October Species Spotlight: Isabella Tiger Moth (aka the Banded Wooly Bear Caterpillar) and the Spotted Lanternfly

October 14, 2021

Indigenous Species:
Pyrrharctica isabella, the Isabella Tiger Moth, aka the Banded Wooly Bear Caterpillar

(c) arianeg, some rights reserved (CC BY-NC-ND)

This month we feature a species local to our area that many people hiking the Wallkill Valley Rail Trail or Joppenbergh Mountain can identify, the Banded Wooly Bear Caterpillar. (Many species are known as “wooly bears”, but this specific one is the only species to sport an orange band.) As the weather gets colder, it’s fairly common to see these fuzzy black and orange caterpillars scurrying around. The ones we spot at this time of October are the second generation of the year, having hatched from eggs laid sometime in August. The lesser-known adult version of this caterpillar is the Isabella Tiger Moth, a yellowish-gold moth with about a 2-inch wingspan.

The first generation of the year hatches in May, and spends the summer chowing down on leafy greens. Unlike some specialist caterpillar species that only prefer one kind of plant to eat (such as the monarch caterpillar’s love of milkweed) the banded wooly bear is a generalist, and will eat just about any plant in its path that isn’t woody and tough. If you find one in your garden and you’d prefer it didn’t eat the flowers you’re tending, you can simply relocate it to a wild plant elsewhere. The adults drink nectar, so it’s handy to have them around as helpful pollinators!

Wooly Bear by Robin Kuehn

Some people believe that the bands on wooly bear caterpillars can help us predict how severe the upcoming winter might be. This hasn’t been proven to be correlated; instead, the caterpillars usually gain more orange hairs as they mature, so a mostly black caterpillar with a narrow orange band will likely be younger than a mostly orange one.


Our October wooly bears don’t have time to pupate and grow into adult moths before winter, so they have an amazing strategy to survive the cold. They find a nice protected spot under some leaves or bark, and when the ground freezes, they freeze solid too! Wooly bear caterpillars are able to make substances called glycoproteins, which is chemically very similar to the antifreeze in your car. It allows them to keep ice crystals from forming randomly in their cells – when this happens in species of plants and animals that don’t have the glycoproteins, the crystals completely shred the cells, sort of like that lettuce you accidentally put too far back in the fridge and thawed into a pile of mush. The glycoproteins prevent the water in their cells from meeting nucleation sites where the ice crystals would form, allowing them to become supercooled. Once the ground reaches a certain temperature, though, they flash-freeze! This way they freeze solid instead of having little bits of frost appear throughout their bodies, and they are protected from both the sharp crystals and from constantly freezing and thawing as the temperatures fluctuate. When the spring warms them up enough to completely thaw, they continue about their business finding food.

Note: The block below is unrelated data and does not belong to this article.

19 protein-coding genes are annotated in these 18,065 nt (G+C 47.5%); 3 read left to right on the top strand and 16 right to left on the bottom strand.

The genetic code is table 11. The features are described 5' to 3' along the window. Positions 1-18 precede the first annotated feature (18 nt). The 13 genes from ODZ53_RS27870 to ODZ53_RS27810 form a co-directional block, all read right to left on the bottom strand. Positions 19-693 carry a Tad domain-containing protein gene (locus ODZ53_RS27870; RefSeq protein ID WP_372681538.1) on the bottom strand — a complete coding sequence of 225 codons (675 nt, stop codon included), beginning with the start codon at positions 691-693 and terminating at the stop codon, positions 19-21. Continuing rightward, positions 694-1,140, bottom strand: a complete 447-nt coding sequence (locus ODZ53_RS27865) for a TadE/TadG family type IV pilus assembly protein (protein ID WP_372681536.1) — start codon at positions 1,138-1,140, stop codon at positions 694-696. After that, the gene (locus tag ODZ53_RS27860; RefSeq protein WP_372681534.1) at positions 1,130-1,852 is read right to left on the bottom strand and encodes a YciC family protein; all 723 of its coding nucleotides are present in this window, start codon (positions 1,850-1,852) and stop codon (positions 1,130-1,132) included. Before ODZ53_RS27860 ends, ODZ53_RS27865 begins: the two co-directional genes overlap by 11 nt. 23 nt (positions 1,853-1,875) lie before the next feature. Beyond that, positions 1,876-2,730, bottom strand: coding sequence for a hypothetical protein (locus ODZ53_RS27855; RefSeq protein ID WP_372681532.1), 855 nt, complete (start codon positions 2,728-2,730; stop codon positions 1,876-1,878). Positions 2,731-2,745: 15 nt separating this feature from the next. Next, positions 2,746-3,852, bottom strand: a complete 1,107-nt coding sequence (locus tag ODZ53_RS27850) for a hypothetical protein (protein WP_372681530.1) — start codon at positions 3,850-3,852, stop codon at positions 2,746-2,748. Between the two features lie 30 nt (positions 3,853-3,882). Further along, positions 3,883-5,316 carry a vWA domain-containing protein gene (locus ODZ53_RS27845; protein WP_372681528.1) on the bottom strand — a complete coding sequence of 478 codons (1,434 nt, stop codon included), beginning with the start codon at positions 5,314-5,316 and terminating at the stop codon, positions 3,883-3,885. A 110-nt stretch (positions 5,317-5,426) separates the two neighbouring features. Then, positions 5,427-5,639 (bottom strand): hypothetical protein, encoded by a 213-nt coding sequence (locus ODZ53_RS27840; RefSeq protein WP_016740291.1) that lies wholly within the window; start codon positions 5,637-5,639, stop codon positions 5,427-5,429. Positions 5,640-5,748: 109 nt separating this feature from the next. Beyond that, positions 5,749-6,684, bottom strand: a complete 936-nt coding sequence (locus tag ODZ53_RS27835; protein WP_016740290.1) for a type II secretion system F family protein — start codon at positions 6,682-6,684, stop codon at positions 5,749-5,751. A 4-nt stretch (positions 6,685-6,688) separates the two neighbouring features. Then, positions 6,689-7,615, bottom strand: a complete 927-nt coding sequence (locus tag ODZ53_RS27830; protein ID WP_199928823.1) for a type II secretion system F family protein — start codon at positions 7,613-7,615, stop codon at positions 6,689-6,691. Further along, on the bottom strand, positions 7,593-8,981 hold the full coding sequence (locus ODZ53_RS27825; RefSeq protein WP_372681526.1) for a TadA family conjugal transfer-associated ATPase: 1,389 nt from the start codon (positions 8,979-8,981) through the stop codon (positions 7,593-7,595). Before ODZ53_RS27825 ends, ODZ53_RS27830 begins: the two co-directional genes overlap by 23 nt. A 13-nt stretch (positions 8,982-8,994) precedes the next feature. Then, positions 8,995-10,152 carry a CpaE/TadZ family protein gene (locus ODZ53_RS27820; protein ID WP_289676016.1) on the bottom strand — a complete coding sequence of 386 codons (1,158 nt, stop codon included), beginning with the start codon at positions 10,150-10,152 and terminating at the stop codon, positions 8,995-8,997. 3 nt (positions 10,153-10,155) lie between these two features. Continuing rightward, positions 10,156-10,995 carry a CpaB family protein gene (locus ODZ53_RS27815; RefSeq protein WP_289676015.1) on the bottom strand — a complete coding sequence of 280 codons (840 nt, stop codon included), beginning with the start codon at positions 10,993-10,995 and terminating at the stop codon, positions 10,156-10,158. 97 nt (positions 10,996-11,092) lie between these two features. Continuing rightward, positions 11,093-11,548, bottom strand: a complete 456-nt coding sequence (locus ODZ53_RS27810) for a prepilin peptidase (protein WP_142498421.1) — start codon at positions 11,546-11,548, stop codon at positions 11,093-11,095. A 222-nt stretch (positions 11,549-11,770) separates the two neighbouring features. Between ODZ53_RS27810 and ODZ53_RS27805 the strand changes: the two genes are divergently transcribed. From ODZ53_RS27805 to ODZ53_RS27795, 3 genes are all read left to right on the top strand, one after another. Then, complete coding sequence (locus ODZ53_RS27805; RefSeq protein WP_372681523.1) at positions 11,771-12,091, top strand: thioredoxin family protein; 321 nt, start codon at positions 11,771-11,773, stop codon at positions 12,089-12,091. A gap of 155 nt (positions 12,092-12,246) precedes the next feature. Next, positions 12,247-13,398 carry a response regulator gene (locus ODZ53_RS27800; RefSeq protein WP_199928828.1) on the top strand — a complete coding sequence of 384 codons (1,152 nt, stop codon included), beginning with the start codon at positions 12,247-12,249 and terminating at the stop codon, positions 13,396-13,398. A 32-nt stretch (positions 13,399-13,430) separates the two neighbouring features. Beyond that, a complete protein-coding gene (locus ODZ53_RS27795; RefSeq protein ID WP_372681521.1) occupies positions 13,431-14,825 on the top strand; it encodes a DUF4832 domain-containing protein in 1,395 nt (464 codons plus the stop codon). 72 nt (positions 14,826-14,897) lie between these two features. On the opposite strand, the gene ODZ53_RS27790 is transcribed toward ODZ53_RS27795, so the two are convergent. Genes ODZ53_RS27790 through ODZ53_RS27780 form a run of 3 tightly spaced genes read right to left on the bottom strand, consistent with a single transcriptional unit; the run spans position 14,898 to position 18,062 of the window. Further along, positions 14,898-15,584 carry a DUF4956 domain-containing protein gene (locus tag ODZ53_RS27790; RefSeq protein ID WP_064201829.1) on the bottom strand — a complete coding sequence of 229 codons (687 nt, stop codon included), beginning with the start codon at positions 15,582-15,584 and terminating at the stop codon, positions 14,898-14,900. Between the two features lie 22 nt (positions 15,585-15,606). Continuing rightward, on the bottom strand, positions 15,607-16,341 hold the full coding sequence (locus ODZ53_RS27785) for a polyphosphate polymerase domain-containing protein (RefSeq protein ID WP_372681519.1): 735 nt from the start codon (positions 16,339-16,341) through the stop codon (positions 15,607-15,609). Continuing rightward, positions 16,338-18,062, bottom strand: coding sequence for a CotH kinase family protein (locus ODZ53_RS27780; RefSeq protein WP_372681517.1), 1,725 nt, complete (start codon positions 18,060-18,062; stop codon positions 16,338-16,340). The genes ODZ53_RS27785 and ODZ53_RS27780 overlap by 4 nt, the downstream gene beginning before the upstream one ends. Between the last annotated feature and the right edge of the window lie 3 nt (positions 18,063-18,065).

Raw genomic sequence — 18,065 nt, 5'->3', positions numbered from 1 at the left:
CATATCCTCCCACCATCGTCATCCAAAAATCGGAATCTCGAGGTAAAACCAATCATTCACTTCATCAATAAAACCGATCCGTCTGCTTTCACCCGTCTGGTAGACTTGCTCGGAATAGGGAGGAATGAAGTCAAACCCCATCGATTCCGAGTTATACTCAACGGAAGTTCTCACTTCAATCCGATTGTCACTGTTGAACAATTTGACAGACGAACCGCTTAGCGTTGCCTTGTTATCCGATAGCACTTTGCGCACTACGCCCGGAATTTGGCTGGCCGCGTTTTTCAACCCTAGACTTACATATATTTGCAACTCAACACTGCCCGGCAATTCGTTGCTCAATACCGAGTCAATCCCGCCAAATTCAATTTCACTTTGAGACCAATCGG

If you want to see more of these intrepid little survivors in your yard, be sure to “leaf” them some habitat! Wooly bear caterpillars depend on undisturbed plant waste such as leaf litter, rotting logs, and dead flower stems to overwinter, as do many other helpful insects such as Bumblebee queens and the caterpillars of Luna Moths and Great Spangled Fritillaries. You can ditch the rake this year and leave the leaves for wildlife, and simply mulch the leaves into your lawn in the spring. If you must have your lawn leaf-free, consider raking the leaves into your flower beds to help insulate the plants and to help out some little but amazing local wildlife.

Colonizing Species, Revisited:
Lycorma delicatula, The Spotted Lanternfly

Spotted Lanternfly C. Lawrence Barringer Pennsylvania Department of Agriculture bugwood.org

Our avid Field Notes readers know we already covered the Spotted Lanternfly in October 2020; for a recap, check out that article, written by our fabulous intern Kaitlyn Skees.

We decided to mention them again, since they pose a significant threat to the apple, hops and grape crops so many of us enjoy as part of an iconic Ulster County autumn. First spotted in Pennsylvania in 2014, these colorful insects made it to Staten Island in 2020, and have now been confirmed to have spread as far across our region as Ithaca in Tompkins County, and Worcester County in Massachusetts.

The DEC is looking for survey volunteers to track the Spotted Lanternfly and help protect New York’s iconic farms and forests. You can register and learn more here: https://www.nyimapinvasives.org/slf

The DEC also has encouraged anyone who may come across these insects to help us stop the spread. Yes, squishing them will stop at least that individual, but you can help researchers track the movement of the population by reporting all spotted lanternfly sightings to the DEC with the survey linked here, or by snapping a photo and posting it to iMapInvasives, or iNaturalist.

On iMapInvasives, you can register for free training webinars on how to identify and report the Spotted Lanternfly and its preferred tree host, the Tree of Heaven. There’s an upcoming free training on October 27, register here: https://www.nyimapinvasives.org/training

For more information about joining iNaturalist, and the global community of almost 2 million nature observers, check out our article from last June.

Thank you to everyone who already helps us steward these beautiful lands, our volunteers who help us manage colonizing species, and our generous supporters who make our work possible.



Banded Wooly Bear Resources: